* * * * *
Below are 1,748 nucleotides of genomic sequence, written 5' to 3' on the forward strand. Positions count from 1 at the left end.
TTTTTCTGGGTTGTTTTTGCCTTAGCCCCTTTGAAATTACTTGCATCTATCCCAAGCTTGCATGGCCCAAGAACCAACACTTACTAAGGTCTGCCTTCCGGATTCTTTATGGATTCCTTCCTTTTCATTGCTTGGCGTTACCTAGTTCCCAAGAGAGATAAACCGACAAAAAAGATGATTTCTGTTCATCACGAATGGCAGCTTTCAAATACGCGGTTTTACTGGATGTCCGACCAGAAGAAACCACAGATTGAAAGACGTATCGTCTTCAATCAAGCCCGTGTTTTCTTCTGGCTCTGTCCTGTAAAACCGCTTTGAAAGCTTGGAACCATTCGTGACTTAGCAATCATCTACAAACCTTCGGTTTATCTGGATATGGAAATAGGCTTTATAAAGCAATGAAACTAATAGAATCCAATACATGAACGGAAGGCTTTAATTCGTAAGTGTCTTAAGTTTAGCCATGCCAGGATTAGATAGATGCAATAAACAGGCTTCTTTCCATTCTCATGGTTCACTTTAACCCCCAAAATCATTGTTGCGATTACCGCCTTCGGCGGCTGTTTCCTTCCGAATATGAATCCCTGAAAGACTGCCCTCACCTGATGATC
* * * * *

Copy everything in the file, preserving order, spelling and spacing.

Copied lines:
Below are 1,748 nucleotides of genomic sequence, written 5' to 3' on the forward strand. Positions count from 1 at the left end.
TTTTTCTGGGTTGTTTTTGCCTTAGCCCCTTTGAAATTACTTGCATCTATCCCAAGCTTGCATGGCCCAAGAACCAACACTTACTAAGGTCTGCCTTCCGGATTCTTTATGGATTCCTTCCTTTTCATTGCTTGGCGTTACCTAGTTCCCAAGAGAGATAAACCGACAAAAAAGATGATTTCTGTTCATCACGAATGGCAGCTTTCAAATACGCGGTTTTACTGGATGTCCGACCAGAAGAAACCACAGATTGAAAGACGTATCGTCTTCAATCAAGCCCGTGTTTTCTTCTGGCTCTGTCCTGTAAAACCGCTTTGAAAGCTTGGAACCATTCGTGACTTAGCAATCATCTACAAACCTTCGGTTTATCTGGATATGGAAATAGGCTTTATAAAGCAATGAAACTAATAGAATCCAATACATGAACGGAAGGCTTTAATTCGTAAGTGTCTTAAGTTTAGCCATGCCAGGATTAGATAGATGCAATAAACAGGCTTCTTTCCATTCTCATGGTTCACTTTAACCCCCAAAATCATTGTTGCGATTACCGCCTTCGGCGGCTGTTTCCTTCCGAATATGAATCCCTGAAAGACTGCCCTCACCTGATGATC